In my prideful ways, I often behave as though I have things all figured out. I'm obbbbviously an expert at parenting because now I have two kids, and especially because I have one of each. Except that is the hugest lie I tell because I am as clueless as anyone (if not more so...probably more so...), I just don't like to talk about it.

Fake it 'til you make it, right? I do that. Every day.

I don't like to feel bad about myself and especially my wife/mothering skills. I don't like to feel like I'm not in control. That's another thing I'm bad at--trusting that God is in control. He is, and I know that and believe it with all my heart. But in my obsessive, controlling, oldest-child mind, I have to feel like I am forging my path. That if I do the right things and am prayerful in my decision-making, we will be taken care of. I truly believe that things will work out. That is not something I need to worry about. But I forget that. Like all the time. (PHEW! My laptop suddenly went to ZERO PERCENT and I just made it to the charger in time. Anyway.)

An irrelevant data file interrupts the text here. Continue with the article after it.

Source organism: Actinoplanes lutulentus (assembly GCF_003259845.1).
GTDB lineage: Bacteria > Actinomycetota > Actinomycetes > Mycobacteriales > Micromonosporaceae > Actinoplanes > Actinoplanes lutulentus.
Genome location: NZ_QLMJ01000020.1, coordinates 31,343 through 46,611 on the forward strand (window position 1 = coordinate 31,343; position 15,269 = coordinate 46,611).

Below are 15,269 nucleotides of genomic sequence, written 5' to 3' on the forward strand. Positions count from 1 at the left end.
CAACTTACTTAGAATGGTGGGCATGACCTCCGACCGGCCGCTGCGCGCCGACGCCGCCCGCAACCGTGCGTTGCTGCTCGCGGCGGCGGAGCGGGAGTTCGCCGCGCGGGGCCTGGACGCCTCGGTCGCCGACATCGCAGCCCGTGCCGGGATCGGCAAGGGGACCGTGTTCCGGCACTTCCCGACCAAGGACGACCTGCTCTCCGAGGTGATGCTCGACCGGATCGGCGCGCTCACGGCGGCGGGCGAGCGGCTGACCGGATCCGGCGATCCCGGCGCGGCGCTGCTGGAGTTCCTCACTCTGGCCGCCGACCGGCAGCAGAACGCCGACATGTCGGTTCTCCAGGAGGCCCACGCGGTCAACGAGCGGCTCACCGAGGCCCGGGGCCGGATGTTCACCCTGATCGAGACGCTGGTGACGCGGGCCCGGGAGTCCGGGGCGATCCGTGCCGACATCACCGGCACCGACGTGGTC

I just wanted to tell you that as happy a person as I usually am, I have my days. I wanted to lock my kids in their room today and just sleep three rooms away in the hidden safety of our kitchen pantry, but I couldn't--partly because I was worried someone would find out and call CPS on me, but mostly because my children are little and they need me. Even when I'm a crappy mom like I was today (the last two days I was a pretty dang good mom though if I do say so myself--see? Pride.) they need me.